Padraig Harrington aside, Tour pro fans of the USGA’s proposed ball rollback have been few and far between. Though the soonest the rollback could take effect is 2026, players haven’t been shy about expressing their displeasure.
Chief among them: Justin Thomas.
At the Valspar Championship Wednesday, when Thomas — a Titleist endorsee — was asked about his reaction to the proposal, he didn’t hold back, delivering a three-minute “rant” (his word).
“My reaction was disappointed and also not surprised, to be honest,” he began. I think the USGA over the years has — in my eyes, it’s harsh, but made some pretty selfish decisions. They definitely, in my mind, have done a lot of things that aren’t for the betterment of the game, although they claim it.
“I had conversations with some USGA members and it just — to me, I don’t understand how it’s growing the game. For them to say in the same sentence that golf is in the best place it’s ever been, everything is great, but … And I’m like, well, there shouldn’t be a but. You’re trying to create a solution for a problem that doesn’t exist. To me, it’s just — it’s so bad for the game of golf.”
Thomas cited recreational players’ ability to purchase and play the same equipment as the pros as one of the great things about the game — and an element that will be in jeopardy if the proposal is adopted at the highest levels.
“The USGA wants to bring it to a point where that’s not the case,” he said. “They want it to be, okay, well, the pros play this way and the amateurs play this way, and that just doesn’t — I don’t understand how that’s better for the game of golf,” he said. “The amount of time, money that these manufacturers have spent trying to create the best product possible and now you’re going to tell them and us that we have to start over for potentially if the PGA Tour, PGA of America, don’t adopt this local rule. So for two of the four biggest events of the year we’re going to have to use a different ball? Like, try to explain to me how that’s better for the game of golf.”
The other problem Thomas cited with the proposal is that the “problem” it’s addressing is only applicable to a small pool of elite players.
“They’re basing it off the top .1 percent of all golfers. You know what I mean? I don’t know how many of y’all consistently play golf in here, but I promise none of you have come in from the golf course and said, you know, I’m hitting it so far and straight today that golf’s just not even fun anymore. Like, no, that’s not — it’s just not reality.
“It irritates me because it’s consistent with, I feel like, decisions and things that the USGA has done in the past when it comes to rules or whatnot and data,” Thomas continued. “I mean, what is it, using 127-mile-an-hour clubhead speed? Like, if you can swing 127 miles an hour, like, power to you. I mean, people are running faster, so, what, are they just going to make the length of a mile longer so that the fastest mile time doesn’t change, or are they going to put the NBA hoop at 13 feet because people can jump higher now? Like, no. It’s evolution. We’re athletes now. Like, we’re training to hit the ball further and faster and if you can do it, so good for you. So yeah, as you can tell, I’m clearly against it.”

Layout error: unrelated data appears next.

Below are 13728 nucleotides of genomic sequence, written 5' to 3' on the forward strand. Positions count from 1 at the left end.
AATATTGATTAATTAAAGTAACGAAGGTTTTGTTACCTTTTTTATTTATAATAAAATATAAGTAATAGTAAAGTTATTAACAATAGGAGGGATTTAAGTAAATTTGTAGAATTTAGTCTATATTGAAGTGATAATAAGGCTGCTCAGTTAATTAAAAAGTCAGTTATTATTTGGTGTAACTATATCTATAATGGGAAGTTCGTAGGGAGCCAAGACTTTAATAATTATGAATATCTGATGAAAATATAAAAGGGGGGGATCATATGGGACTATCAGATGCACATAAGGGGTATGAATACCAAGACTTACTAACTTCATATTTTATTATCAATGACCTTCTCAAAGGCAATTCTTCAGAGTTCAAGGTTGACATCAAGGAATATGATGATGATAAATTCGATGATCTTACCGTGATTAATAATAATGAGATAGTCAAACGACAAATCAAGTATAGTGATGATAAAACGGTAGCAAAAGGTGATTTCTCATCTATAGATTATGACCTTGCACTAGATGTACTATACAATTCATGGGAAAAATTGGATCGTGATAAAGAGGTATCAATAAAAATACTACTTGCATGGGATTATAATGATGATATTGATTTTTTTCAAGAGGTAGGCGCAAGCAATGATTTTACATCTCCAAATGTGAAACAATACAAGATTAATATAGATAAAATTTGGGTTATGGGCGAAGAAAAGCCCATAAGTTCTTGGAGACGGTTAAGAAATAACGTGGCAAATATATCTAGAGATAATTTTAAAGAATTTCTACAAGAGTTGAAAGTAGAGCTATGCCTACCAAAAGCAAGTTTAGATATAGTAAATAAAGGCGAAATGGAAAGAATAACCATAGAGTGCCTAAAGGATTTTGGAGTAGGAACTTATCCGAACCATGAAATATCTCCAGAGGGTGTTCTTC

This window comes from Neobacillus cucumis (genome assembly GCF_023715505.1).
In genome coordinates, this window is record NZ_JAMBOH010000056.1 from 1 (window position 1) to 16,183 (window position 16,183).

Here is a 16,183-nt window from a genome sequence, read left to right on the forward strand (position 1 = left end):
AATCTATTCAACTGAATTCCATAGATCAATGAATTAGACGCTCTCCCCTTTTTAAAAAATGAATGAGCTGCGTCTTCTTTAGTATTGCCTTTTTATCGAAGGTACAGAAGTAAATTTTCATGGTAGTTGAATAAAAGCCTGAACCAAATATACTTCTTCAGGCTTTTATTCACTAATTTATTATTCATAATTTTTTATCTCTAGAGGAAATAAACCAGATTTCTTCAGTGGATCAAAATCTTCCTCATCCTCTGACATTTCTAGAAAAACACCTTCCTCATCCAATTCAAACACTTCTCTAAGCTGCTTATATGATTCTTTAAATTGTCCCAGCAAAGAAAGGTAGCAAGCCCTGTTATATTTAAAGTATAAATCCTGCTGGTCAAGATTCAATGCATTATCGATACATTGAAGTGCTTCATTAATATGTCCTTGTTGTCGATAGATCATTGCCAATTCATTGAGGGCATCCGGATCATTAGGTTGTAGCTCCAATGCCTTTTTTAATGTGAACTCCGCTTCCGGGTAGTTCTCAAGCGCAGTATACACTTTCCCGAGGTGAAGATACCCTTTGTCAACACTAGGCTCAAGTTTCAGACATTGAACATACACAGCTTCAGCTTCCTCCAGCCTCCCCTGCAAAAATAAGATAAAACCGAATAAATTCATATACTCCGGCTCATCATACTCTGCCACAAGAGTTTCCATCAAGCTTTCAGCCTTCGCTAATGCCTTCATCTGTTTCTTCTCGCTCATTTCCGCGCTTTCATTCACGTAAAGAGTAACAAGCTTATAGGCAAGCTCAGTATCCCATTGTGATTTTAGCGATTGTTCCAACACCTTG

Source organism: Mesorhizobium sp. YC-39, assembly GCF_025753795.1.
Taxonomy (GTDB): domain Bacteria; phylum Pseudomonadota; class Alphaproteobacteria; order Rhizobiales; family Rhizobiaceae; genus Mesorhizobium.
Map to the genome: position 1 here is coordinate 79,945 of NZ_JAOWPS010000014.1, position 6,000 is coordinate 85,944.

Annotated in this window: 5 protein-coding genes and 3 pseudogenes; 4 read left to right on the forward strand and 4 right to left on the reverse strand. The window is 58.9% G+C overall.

This isn’t the first time Thomas has been publicly critical of the USGA.
In 2019, Thomas called the newly-revised USGA rules “terrible.” Days later, Thomas quote-tweeted a post from PGA Tour Communications about a two-stroke penalty that was assessed to Adam Schenk during the Honda Classic. Thomas used the hashtag #growthegame in a sarcastic manner, and tagged the USGA. In a separate tweet, he expressed a desire for the USGA to “start communicating” with the players. The USGA PR handle responded with “Justin, we need to talk,” before accusing Thomas of cancelling meetings and reminding him that his tour has “a seat at the table.”
The USGA later issued a tweet saying Thomas had not cancelled meetings, and issues between Thomas and the governing body were ostensibly put to rest offline. But the ball rollback proposal has apparently reignited Thomas’ grievances with the governing body as a whole.
“Why are this group of call it 5- to-15-handicapped amateurs determining the rules of golf for professional golfers or why are they saying that we have to do something?” Thomas said. “So is it something where down the road where it’s like, you know what, then fine, if you want to change something based off of your data that we feel like is pretty biased and incorrect and self-centered to what you believe in, then maybe we’ll just create our own or we’ll do our own thing. So I don’t know where the Tour stands on that. I can’t speak on behalf of what they’re planning on doing.
“But to my knowledge, they haven’t necessarily been on board with it or wanting to pursue the rolling the ball back,” he continued. “I mean, I’m all for not letting it go any further. And I think this is another important thing, like, this would help me. Rolling the ball back is only going to help, I feel like, somebody who hits it far and is a good ball-striker. It’s just an advantage for me even more so, I feel like, than I have and I’m still not for it. It’s just — it’s a bigger picture. It’s about the game of golf. If I can hear some reasons that claim it’s better for the game of golf, then so be it, but I’ve yet to hear any.”
Once again, it sounds like JT and the USGA need to talk.
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